When I was working for a large company in our area, I was in charge of our yearly “Awards Banquet” for quite a few years. As part of the Awards Banquets there was always an “employee entertainment” where employees put on “skits” (short plays) for the attendees.
In order to put together the Awards Banquet I had to chair an “Awards Banquet Committee.”
One year, several of the people on the Committee came up with the idea to base our skits on “Hee Haw.” Hee Haw was a popular weekly television show in the 1960's-70's. We all agreed this would be our theme for that year. Together, we began writing out our various skits. We had a lot of fun writing the scripts and came up with great ideas.
Everyone on the committe had some type of role in the skits, as well as any other employees that we could “rope” into it.
We all practiced faithfully and came up with some great skits, costumes and props.
Finally, the Awards Banquet night came. We were all excited and of course, very nervous. I was particularly nervous because of having to get up in front of so many people and “act.” I'm not the type of person that enjoys making a fool out of myself, particularly in front of all the supervisors and managers of this company, including the President and Vice Presidents who came down from Headquarters to attend.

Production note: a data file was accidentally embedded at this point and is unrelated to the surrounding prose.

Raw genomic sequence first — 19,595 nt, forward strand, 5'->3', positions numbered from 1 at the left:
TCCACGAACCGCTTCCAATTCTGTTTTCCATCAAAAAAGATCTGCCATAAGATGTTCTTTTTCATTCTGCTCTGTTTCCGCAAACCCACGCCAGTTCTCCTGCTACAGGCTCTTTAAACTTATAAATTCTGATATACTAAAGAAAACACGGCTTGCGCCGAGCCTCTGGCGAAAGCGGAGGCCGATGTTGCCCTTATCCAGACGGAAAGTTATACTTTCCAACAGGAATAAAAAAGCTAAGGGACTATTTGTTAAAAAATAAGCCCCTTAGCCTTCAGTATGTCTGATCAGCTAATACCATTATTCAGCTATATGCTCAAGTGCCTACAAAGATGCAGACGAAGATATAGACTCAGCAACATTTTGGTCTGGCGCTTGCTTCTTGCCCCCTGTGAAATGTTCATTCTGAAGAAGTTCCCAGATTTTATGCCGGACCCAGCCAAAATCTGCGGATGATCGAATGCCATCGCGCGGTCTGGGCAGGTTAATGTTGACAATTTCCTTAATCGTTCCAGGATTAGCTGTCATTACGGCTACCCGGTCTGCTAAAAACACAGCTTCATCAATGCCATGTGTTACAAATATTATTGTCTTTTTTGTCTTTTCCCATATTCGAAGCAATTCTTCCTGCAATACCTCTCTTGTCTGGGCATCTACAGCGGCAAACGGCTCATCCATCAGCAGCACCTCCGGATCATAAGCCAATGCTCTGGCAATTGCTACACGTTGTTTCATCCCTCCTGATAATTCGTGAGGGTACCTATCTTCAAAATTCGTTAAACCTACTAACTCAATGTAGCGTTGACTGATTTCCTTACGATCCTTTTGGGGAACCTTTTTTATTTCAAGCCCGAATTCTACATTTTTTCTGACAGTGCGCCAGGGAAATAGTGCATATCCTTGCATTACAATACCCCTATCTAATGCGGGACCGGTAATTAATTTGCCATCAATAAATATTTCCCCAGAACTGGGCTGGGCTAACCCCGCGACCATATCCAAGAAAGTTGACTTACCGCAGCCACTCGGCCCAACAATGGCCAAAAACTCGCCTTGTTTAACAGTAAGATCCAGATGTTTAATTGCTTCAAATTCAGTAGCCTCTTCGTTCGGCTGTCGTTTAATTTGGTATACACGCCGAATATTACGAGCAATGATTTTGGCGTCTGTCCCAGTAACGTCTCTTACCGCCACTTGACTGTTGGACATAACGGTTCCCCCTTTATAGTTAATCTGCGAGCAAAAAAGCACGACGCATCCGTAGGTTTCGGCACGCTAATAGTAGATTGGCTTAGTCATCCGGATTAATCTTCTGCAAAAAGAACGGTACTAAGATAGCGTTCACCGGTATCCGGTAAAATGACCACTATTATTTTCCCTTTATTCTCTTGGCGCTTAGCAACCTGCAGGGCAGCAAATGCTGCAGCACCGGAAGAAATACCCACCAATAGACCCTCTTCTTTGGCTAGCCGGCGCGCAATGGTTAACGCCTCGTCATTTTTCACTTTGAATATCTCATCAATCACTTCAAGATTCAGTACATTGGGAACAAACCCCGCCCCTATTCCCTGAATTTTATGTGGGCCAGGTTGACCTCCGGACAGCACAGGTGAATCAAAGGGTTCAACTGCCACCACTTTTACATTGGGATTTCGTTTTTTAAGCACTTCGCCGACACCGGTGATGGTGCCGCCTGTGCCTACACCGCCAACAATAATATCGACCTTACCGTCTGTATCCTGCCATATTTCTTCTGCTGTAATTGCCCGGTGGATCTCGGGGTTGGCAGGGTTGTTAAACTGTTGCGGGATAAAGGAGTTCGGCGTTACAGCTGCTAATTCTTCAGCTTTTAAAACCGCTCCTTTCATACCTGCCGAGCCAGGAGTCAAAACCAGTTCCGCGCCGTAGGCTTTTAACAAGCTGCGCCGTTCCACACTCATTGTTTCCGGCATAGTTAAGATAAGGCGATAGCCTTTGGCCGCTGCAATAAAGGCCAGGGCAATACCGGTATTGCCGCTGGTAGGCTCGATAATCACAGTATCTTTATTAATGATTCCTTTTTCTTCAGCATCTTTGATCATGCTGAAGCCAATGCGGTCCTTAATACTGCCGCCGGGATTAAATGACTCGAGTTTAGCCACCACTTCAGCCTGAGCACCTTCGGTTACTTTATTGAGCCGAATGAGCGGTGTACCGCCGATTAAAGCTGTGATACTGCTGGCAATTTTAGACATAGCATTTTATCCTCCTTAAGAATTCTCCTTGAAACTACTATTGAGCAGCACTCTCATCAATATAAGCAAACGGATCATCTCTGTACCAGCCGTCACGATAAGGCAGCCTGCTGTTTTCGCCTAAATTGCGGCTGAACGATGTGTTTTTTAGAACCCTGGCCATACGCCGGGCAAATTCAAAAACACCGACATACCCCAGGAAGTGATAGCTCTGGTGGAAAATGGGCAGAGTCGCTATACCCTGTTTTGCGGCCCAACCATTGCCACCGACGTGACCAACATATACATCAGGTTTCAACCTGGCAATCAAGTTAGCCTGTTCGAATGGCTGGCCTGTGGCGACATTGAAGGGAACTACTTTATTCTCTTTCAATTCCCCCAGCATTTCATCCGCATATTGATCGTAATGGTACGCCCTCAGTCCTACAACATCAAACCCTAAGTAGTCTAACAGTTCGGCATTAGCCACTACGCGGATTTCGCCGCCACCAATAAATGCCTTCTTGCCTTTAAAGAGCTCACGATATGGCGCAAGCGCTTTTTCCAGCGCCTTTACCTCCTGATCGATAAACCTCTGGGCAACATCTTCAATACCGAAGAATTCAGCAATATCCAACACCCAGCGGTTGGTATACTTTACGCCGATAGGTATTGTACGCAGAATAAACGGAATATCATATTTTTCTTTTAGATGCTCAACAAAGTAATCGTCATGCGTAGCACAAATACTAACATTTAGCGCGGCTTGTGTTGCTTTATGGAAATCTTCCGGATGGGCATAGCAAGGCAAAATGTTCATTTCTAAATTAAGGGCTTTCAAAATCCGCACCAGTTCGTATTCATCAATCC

One of the last times I had gotten up on stage in front a room full of people was when I was six years old. Our classroom had to get up on stage and sing Christmas songs for our annual Christmas pageant. I was so scared that I started nervously giggling (instead of singing) and snot came running out of my nose. (I had a cold). That upset me and embarrassed me so much that I then peed my pants. Obviously, after that, I was not enthusiastic about getting on stage in front of a lot of people.
Everyone at the Banquet was dressed very nicely. The women wore long beautiful gowns and the men wore fancy suits. Those of us on the committee wore men's flannel shirts under old worn out denim overall bibs carrying pitchforks and brooms. Our faces were adorned with freckles and we women wore our hair in “pigtails.” We looked just like we were suppose to look; hillbillies from the backwoods of the Ozarks.
Because I was the head of the Banquet, I had to go through the evening as if nothing happened.
(At least I didn't pee my pants).